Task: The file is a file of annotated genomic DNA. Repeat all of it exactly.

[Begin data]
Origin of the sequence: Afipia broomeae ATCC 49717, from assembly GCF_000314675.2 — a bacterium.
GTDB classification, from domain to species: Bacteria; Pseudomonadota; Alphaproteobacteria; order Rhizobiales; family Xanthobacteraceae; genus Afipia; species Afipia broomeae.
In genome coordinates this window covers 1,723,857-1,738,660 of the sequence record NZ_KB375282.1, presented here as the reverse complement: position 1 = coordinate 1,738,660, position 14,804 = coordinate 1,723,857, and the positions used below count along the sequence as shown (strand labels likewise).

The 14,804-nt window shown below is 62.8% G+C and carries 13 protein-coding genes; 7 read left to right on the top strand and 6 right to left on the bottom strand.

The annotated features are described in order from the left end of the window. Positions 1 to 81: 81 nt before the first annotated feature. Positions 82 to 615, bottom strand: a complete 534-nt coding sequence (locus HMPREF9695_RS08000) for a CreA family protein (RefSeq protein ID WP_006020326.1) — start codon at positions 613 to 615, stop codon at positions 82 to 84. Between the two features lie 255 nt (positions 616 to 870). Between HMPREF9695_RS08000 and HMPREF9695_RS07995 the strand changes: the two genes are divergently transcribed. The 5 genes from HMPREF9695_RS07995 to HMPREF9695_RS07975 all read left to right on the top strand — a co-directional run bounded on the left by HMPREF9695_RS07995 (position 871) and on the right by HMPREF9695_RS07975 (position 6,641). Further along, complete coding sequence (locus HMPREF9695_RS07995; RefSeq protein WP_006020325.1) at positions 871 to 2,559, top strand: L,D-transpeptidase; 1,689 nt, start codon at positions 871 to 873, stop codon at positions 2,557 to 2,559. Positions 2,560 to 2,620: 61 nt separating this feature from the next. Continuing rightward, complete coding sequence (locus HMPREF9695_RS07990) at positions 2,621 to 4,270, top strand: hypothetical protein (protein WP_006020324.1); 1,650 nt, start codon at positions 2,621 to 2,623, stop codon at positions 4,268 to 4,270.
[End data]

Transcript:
Origin of the sequence: Afipia broomeae ATCC 49717, from assembly GCF_000314675.2 — a bacterium.
GTDB classification, from domain to species: Bacteria; Pseudomonadota; Alphaproteobacteria; order Rhizobiales; family Xanthobacteraceae; genus Afipia; species Afipia broomeae.
In genome coordinates this window covers 1,723,857-1,738,660 of the sequence record NZ_KB375282.1, presented here as the reverse complement: position 1 = coordinate 1,738,660, position 14,804 = coordinate 1,723,857, and the positions used below count along the sequence as shown (strand labels likewise).

The 14,804-nt window shown below is 62.8% G+C and carries 13 protein-coding genes; 7 read left to right on the top strand and 6 right to left on the bottom strand.

The annotated features are described in order from the left end of the window. Positions 1 to 81: 81 nt before the first annotated feature. Positions 82 to 615, bottom strand: a complete 534-nt coding sequence (locus HMPREF9695_RS08000) for a CreA family protein (RefSeq protein ID WP_006020326.1) — start codon at positions 613 to 615, stop codon at positions 82 to 84. Between the two features lie 255 nt (positions 616 to 870). Between HMPREF9695_RS08000 and HMPREF9695_RS07995 the strand changes: the two genes are divergently transcribed. The 5 genes from HMPREF9695_RS07995 to HMPREF9695_RS07975 all read left to right on the top strand — a co-directional run bounded on the left by HMPREF9695_RS07995 (position 871) and on the right by HMPREF9695_RS07975 (position 6,641). Further along, complete coding sequence (locus HMPREF9695_RS07995; RefSeq protein WP_006020325.1) at positions 871 to 2,559, top strand: L,D-transpeptidase; 1,689 nt, start codon at positions 871 to 873, stop codon at positions 2,557 to 2,559. Positions 2,560 to 2,620: 61 nt separating this feature from the next. Continuing rightward, complete coding sequence (locus HMPREF9695_RS07990) at positions 2,621 to 4,270, top strand: hypothetical protein (protein WP_006020324.1); 1,650 nt, start codon at positions 2,621 to 2,623, stop codon at positions 4,268 to 4,270.